Before 2020, Micheline Maalouf had never dreamed of having a million anything, let alone that many followers on social media. After all, she wasn’t famous. Or an expert in her field, having just finished graduate school to become a therapist three years earlier. And with her experience in self-promotion amounting to a handful of goofy home movies made back in the ’90s and the occasional inspirational quote on Instagram, she wasn’t exactly a marketing savant, either.
But that January, following a friend’s casual suggestion, she signed up for an account on TikTok—a social media platform featuring short video clips—and threw together a quick, 15-second recording. In it, Maalouf sits in her office, wrapped in a cardigan, nodding intently as if listening to a client. Suddenly, she tosses her notebook aside and jumps from her seat, fists pumping in the air as words appear across the screen: When my client finally has a breakthrough during a therapy session. Maalouf raises both arms triumphantly, dances on her sofa chair, and spins in circles as glitter rains down.
By the time she woke up the next morning, the video had accumulated tens of thousands of views. Her inbox on TikTok was overflowing with exuberant messages. People wanted more. They wanted to know what it was really like to be a therapist.
Maalouf’s mind began to race. What am I supposed to do now? she wondered. And how the heck am I supposed to condense something as complex as therapy into 15-second videos? “I was freaking out,” she recalls. “There was definitely a feeling of impostor syndrome.” Eventually, once she’d collected herself, she had another thought: I’ve got to learn how to do this.
Week by week, she kept posting videos. Some leaned humorous, like her first video. Others were more educational, like one that breaks down depression—and has 2.4 million views to date. To a thumping techno beat, Maalouf spends another 15 seconds playing the role of client, acting out symptoms like reduced appetite, insomnia, poor concentration, and irritability. It looks different for everyone, reads a line of text in the last frame.
And yes, there are plenty of videos of Maalouf dancing.
Today, it’s safe to say Maalouf has hit her stride. She posts several times a week, amounting to hundreds of videos, covering everything from getting better sleep to spotting unresolved trauma to setting boundaries. Her account has garnered over a million followers and more than 19 million likes.
Of course, Maalouf’s TikTok fame comes with more than a few professional benefits too, including a full caseload and hordes of people who want to see her for therapy. “It’s the number one way I get clients now,” she says. “People say ‘Hey, I saw your video on TikTok and I’d really like to work with you.’”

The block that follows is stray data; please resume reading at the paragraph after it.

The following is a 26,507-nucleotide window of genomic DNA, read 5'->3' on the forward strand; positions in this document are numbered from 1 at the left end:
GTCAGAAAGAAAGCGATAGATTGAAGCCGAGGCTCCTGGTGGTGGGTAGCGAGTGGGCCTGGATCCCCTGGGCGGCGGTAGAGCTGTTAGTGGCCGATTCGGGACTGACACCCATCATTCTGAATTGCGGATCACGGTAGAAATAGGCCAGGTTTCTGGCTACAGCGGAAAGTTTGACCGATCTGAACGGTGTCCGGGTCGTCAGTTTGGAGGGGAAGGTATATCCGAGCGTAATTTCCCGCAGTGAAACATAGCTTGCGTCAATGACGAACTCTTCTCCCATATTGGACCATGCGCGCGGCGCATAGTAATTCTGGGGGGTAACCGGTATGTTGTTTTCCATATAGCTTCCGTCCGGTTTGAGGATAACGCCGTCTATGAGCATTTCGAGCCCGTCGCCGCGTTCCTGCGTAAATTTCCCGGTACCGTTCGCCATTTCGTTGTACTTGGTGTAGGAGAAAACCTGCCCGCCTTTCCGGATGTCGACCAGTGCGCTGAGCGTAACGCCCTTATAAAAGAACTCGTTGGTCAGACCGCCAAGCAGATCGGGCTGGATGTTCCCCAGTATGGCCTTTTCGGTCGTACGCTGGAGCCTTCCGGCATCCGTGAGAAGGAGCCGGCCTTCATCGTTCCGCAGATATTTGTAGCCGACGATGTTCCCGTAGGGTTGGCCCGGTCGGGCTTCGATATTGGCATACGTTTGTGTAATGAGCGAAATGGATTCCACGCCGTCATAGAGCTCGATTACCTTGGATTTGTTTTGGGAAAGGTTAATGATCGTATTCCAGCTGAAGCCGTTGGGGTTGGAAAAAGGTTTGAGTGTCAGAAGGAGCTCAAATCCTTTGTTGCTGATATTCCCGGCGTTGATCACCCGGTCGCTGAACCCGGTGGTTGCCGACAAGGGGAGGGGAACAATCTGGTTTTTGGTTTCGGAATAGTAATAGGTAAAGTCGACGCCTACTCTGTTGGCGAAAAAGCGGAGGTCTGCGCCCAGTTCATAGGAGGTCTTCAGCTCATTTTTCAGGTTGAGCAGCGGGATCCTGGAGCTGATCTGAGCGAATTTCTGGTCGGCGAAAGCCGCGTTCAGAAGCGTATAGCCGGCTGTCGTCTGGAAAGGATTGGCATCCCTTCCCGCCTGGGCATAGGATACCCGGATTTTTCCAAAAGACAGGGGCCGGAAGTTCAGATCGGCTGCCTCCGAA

Overnight success. It’s every therapist’s dream, right? But is it really that easy? And what is Maalouf doing, exactly, that makes her such a hit?
Compared to other fields, psychotherapy has offered few guideposts for professionals looking to cultivate a social media presence. Some say the American Psychological Association (APA) Ethics Code and HIPAA provide guidance enough, as both say their regulations apply to internet and other electronic transmissions. But both were developed in the late ’90s, and neither contains amendments or language specific to the use of social media.
The APA began drafting social media guidelines for psychologists in 2019, but nothing has been made public so far. A still-active page on APA’s website, originally published in 2016, says its Committee on Professional Practice and Standards is seeking input from therapists as it creates social media guidelines.
Perhaps the most explicit institutional direction on therapists’ social media usage comes from the Association of State and Provincial Psychology Boards (ASPPB), which manages the licensure and certification of psychologists in the United States and Canada. In 2017, the ASPPB established its Social Media Task Force (SMTF) to create guidelines for psychology regulatory boards concerning therapists’ use of social media.
Released last October, the SMTF’s guidelines include recommendations on handling confidentiality, informed consent, risk management, and multiple relationships, to name a few. But they also include more ambiguous language. “Psychologists [should] strive,” reads one passage, “to the extent possible, to maintain their personal online presence distinct from their professional online presence.” Another advises psychologists to “maintain clear boundaries between their professional and personal social media accounts.”